Monday, December 7, 2009

Why You Shouldn't Be Happy That Ohio is 60 in November

Global Warming has been an issue that has apparently been a long time coming, but I have never put my two-cents in on it. Part of that reason is because I like the fact that Cleveland is warmer than it should be. I get tired of the slippery slopes and dangerous commutes to work from snow-covered streets. But, despite my own angers with wintery conditions, that doesn't mean that I should be happy about the neglect we have put on our planet.


Editor & Publisher, America's oldest journal covering the newspaper industry, had an article last night that talks a bit about the toll global warming has taken on certain editors. According to the E&P staff, 56 papers from 45 different countries have decided to write a connecting editorial based on the world's climate change scares and how we need to take cahrge, come together and try to make matters better instead of worse. Here is a snippet of what they said:

"Unless we combine to take decisive action, climate change will ravage our planet, and with it our prosperity and security. The dangers have been becoming apparent for a generation. Now the facts have started to speak: 11 of the past 14 years have been the warmest on record, the Arctic ice-cap is melting and last year's inflamed oil and food prices provide a foretaste of future havoc. In scientific journals the question is no longer whether humans are to blame, but how little time we have got left to limit the damage. Yet so far the world's response has been feeble and half-hearted."
(Click on the Editor & Publisher link above for the full-story)

Well, someone's not happy. But I think they have the right idea. One point they made that really clicked in my brain is that we are running out of time to fix this situation. I've been hearing about these climate change issues for years now and I haven't really heard too many great ideas.

One idea I came across this morning to amend the situation was the possibility of "injecting particles of sulfur into the stratosphere—the upper layer of the atmosphere—to cool the planet and buy time for humans to reduce greenhouse gas emissions". Now, I'm sure that wasn't exactly a half-hearted idea from Nobel Prize-winning scientist Paul Crutzen. He must know a little bit about what he's talking about if he won a Nobel-Prize before (or at least you would hope). The idea might not be bad, but I would have fear for people who are allergic to sulfur. Whose to say that the sulfur could contaminate the air and start making people drop like flies? I'm not a scientist (obviously) but I don't think injecting things into the air that is already contaminated is a good idea, no matter what layer of whatever-sphere it is. And even if the idea is safe, whose to say we have enough time to wait for it to work? Whose to say anyone will change their behavior after the injection? The National Georgraphic article that this information came from states that Crutzen's injection would "imitate the cooling effects of volcanic eruptions". Other people who are like me are just going to be scared that something is going to explode and kill us all before the sun fries us like chicken wings! Volcanic eruptions don't sound good! Even if it is something that would just resemble's all too scary.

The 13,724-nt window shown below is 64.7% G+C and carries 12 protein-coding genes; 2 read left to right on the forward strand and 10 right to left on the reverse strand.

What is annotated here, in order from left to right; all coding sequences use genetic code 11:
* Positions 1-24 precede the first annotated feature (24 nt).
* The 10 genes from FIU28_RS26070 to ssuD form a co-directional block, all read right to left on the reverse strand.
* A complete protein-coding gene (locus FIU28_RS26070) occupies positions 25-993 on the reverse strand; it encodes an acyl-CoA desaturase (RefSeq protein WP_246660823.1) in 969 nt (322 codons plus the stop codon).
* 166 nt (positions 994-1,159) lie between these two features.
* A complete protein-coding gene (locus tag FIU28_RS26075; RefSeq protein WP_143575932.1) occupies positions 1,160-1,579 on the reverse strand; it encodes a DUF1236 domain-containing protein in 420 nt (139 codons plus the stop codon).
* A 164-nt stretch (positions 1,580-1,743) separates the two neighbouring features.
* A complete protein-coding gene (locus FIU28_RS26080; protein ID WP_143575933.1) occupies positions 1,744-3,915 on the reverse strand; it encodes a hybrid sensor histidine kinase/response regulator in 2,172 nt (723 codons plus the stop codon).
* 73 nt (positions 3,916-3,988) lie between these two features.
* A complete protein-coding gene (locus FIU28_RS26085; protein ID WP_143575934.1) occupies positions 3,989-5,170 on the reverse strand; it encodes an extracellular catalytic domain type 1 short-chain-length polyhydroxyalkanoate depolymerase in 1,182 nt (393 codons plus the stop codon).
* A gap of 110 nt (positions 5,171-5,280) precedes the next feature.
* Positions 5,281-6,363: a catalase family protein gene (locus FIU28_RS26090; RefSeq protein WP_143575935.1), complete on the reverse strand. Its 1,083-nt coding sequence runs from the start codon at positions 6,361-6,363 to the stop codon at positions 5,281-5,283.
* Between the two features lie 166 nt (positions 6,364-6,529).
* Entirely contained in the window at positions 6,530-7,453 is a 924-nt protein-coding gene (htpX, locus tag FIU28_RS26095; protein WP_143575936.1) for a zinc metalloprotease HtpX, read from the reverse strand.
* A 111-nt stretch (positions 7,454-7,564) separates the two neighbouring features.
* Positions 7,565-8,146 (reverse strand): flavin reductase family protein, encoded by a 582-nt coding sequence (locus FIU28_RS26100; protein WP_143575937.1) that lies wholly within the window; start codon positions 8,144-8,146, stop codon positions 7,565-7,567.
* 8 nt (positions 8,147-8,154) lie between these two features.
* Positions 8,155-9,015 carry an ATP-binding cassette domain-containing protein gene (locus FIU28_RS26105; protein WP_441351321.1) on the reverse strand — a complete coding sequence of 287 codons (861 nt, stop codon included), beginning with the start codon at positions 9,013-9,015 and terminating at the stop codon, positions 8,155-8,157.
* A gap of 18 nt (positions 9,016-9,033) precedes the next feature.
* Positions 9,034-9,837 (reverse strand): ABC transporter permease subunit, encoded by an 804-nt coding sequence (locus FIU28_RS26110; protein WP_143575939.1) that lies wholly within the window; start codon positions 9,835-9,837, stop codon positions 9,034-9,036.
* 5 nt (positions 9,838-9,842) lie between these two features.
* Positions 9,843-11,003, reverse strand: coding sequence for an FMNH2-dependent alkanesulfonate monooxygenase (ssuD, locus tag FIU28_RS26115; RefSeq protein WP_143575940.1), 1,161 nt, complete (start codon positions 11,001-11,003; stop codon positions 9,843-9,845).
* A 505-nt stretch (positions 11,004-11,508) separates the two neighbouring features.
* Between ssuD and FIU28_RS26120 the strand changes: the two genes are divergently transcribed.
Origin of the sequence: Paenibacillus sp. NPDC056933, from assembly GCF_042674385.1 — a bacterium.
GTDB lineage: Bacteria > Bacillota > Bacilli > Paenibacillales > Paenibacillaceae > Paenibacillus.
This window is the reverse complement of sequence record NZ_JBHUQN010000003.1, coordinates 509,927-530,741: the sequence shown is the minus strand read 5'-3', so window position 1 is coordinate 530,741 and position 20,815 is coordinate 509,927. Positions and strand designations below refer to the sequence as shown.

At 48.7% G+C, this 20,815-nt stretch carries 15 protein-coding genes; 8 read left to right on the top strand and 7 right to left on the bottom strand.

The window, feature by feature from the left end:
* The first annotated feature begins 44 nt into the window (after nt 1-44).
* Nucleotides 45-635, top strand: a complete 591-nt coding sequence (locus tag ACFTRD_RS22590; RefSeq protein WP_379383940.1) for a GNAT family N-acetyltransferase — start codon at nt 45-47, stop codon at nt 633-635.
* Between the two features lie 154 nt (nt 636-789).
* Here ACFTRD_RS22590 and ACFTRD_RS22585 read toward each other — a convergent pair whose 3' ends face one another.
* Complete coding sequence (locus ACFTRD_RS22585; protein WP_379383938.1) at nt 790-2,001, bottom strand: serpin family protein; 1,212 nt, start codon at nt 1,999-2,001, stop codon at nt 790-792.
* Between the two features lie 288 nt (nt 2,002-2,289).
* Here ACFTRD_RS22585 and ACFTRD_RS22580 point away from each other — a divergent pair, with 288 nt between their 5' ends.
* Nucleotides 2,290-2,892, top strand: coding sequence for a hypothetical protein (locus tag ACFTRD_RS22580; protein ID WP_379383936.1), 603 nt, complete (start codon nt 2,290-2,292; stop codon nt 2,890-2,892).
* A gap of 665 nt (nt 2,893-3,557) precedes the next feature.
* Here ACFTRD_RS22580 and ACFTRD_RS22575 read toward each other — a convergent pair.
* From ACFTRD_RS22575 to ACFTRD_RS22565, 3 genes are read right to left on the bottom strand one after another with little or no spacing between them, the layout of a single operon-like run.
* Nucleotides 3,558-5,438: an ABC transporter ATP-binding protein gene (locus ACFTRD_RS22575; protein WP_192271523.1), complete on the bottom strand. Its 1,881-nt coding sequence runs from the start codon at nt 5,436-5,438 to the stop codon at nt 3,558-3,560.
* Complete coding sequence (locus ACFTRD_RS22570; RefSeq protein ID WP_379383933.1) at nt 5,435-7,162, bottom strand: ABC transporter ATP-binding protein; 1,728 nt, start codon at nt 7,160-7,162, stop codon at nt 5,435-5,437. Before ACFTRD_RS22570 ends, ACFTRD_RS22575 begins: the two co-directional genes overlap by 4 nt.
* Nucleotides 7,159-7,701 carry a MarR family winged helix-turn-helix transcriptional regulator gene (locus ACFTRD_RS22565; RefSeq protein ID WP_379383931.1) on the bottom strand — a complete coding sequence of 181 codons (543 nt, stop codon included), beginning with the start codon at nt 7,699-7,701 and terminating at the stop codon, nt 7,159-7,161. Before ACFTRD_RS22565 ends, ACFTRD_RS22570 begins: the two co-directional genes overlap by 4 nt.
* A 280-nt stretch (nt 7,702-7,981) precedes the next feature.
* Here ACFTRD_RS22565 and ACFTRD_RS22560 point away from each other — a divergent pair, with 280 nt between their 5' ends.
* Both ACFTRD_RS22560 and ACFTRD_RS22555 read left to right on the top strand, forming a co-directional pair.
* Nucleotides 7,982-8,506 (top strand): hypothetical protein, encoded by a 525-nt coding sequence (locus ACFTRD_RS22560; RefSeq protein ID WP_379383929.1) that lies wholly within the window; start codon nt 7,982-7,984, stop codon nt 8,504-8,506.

I don't want to give up on believing that we still have time to right this wrong, but part of me is thinking that our time is quickly coming to a close. And I don't even know what will happen whenever something does happen because of these climate changes, but I know it won't be good. Otherwise, people wouldn't be making such a fuss about it. All we can do is try to cut down on the pollution and our own personal emission of greenhouse gases. I don't know if this thing will be a silent killer or not, but I guess we'll just have to wait and see.

Here is one last quote from the E&P article:

"It is in that spirit that 56 newspapers from around the world have united behind this editorial. If we, with such different national and political perspectives, can agree on what must be done then surely our leaders can too."

If only it was so simple...

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